On August 14, 2014, eBay came alive with a fascinating auction. A pristine copy of Action Comics No.1 - which saw Superman grace pages for the very first time in 1938 – was put up for auction by Darren Adams, the owner of Washington-based comic book shop, Pristine Comics. Bidding started at 99-cents and within two-hours had reached $1.6 million. The comic eventually sold for a record $3,207,852, making it the most expensive comic in history. In this case, the Man of Steel might as well be called the Man of Gold.
This is a prime example of how collectibles - whether we’re talking comic books, sports memorabilia, Star Wars paraphernalia, coins, stamps, fine art, jewelry, you name it – can increase in value over time until they’re worth a substantial amount of money. Let’s not forget that collectibles are also rich in history, memories and nostalgia – all things you can’t put a price tag on.
With such underlying value at stake, collectors of unique items should consider purchasing valuable articles insurance coverage, according to Charlie Graham (pictured), national high net worth business development executive at Orchid Insurance. While typical homeowners’ policies contain some coverage for valuable possessions that may get lost, stolen, or damaged, it’s usually limited and insufficient for insureds’ valuable collections. Valuable articles coverage makes up that shortfall and protects people’s most prized possessions.
“Valuable articles insurance covers most causes of loss at home and across the globe with no deductible,” said Graham. “It’s a flexible coverage option that can meet the unique needs of the individuals. Covered ‘valuable articles’ can really run the gamut from a classic collection of PEZ candy dispensers, to a pair of inherited diamond earrings, to silverware, golf clubs, artwork, and so on. The insured may have one high-valued item, or 500 lower-valued items – it’s an individualized coverage option.
“A typical homeowners’ policy does provide some coverage for valuables, but it’s limited. Things like mysterious disappearance – for instance, a gemstone falls out of a ring and the insured doesn’t know what happened to it – would not be covered under a homeowners’ policy but would be covered by a valuable articles policy.”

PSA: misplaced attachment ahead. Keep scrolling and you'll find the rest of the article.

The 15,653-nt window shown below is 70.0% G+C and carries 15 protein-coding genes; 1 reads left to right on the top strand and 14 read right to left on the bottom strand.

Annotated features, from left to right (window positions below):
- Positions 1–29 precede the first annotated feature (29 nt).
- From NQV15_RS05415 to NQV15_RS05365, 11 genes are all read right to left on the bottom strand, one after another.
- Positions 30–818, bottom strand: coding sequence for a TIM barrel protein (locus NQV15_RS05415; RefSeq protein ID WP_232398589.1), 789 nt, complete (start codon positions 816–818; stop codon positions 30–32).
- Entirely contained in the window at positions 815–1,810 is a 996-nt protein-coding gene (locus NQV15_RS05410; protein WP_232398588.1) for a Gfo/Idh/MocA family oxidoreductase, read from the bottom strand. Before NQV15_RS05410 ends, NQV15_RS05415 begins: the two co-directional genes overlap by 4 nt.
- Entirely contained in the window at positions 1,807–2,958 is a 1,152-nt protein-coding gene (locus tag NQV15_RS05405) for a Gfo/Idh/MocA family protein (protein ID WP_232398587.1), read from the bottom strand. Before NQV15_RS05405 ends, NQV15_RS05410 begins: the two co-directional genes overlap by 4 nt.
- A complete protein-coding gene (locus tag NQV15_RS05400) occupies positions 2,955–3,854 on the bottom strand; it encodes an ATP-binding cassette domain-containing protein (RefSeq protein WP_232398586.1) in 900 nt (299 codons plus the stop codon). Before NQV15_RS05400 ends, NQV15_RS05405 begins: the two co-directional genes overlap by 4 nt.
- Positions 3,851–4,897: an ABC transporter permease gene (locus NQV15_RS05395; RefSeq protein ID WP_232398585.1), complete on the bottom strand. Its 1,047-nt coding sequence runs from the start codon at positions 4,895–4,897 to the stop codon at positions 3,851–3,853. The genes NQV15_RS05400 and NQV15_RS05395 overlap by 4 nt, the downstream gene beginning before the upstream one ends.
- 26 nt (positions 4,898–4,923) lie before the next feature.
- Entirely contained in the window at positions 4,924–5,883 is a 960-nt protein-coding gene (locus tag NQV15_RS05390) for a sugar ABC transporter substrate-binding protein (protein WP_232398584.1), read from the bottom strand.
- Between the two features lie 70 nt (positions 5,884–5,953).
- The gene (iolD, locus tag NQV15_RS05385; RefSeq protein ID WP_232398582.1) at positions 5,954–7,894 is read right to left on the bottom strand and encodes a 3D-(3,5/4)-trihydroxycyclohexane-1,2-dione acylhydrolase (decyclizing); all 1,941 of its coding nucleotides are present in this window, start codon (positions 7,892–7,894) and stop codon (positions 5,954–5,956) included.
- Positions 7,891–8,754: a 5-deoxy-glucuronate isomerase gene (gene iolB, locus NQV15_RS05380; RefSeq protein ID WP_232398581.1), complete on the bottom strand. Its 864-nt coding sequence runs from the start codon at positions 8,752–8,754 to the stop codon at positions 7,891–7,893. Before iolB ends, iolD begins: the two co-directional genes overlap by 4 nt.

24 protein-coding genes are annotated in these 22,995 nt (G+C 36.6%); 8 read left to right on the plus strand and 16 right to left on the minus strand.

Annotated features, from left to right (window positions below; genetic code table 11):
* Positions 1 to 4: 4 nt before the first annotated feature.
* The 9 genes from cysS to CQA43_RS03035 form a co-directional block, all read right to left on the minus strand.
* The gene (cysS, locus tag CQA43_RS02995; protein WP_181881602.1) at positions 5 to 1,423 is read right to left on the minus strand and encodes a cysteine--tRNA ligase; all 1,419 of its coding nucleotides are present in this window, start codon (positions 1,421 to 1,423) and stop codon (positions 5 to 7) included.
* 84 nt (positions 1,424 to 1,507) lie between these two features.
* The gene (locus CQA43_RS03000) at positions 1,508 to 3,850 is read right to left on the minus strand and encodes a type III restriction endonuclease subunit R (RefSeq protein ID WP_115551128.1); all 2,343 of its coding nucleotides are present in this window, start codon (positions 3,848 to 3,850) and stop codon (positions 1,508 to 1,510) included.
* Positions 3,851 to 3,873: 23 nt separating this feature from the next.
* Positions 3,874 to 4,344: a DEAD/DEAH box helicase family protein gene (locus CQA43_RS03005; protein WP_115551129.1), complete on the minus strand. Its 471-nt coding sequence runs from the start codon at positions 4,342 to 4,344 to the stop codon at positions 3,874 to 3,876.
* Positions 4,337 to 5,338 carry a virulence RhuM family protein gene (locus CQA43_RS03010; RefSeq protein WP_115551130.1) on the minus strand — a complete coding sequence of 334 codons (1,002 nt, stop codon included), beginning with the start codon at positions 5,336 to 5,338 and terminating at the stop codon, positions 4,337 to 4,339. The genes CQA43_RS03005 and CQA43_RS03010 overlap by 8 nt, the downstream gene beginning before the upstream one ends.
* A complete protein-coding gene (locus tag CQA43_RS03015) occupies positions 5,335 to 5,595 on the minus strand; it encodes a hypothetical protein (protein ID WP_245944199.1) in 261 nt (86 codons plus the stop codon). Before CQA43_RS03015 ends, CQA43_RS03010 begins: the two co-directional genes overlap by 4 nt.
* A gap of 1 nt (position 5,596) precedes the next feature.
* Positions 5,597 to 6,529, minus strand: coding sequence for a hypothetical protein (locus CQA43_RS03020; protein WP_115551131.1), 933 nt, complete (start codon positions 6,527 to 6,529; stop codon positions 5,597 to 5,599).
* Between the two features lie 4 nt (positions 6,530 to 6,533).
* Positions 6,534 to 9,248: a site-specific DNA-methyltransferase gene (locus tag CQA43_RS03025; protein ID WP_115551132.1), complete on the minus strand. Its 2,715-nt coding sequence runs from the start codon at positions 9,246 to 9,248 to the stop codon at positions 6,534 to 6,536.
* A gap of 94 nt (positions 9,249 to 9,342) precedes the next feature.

One of the key things about unique collections, as seen in the Action Comics No.1 auction, is that they often increase in value over time. Oftentimes, with a valuable articles policy, if the market value of a collection or a prized item exceeds an insured’s coverage limit at the time of a loss, specialized high net worth carriers will pay up to 150% of the insured amount.
“High net worth carriers, like Chubb and AIG, assist insureds by offering them access to appraisal services. They recommend that insureds get regular appraisals on high-value items,” Graham told Insurance Business. “Certain items like gold, larger diamonds, or particular artists’ works are typically escalating in value, so getting a regular appraisal helps insureds to make sure they have enough coverage. The fact that carriers, for example AIG in its private collections policy, can pay up to 150% of the scheduled value of a particular item is also very beneficial.”
Brokers and agents serving clients with high-value possessions need to ensure they’re asking the right questions, according to Graham. She explained: “If they’re in a client’s home talking about their homeowners’ policy and putting together an insurance package, they need to ask the questions: ‘Do you have any unique collections? Do you have valuable artwork or jewelry? What would it mean to you if those items were lost in a fire? What do you think those items are valued at today?’ It’s important that they know their prized possessions can be protected with a valuable articles policy.”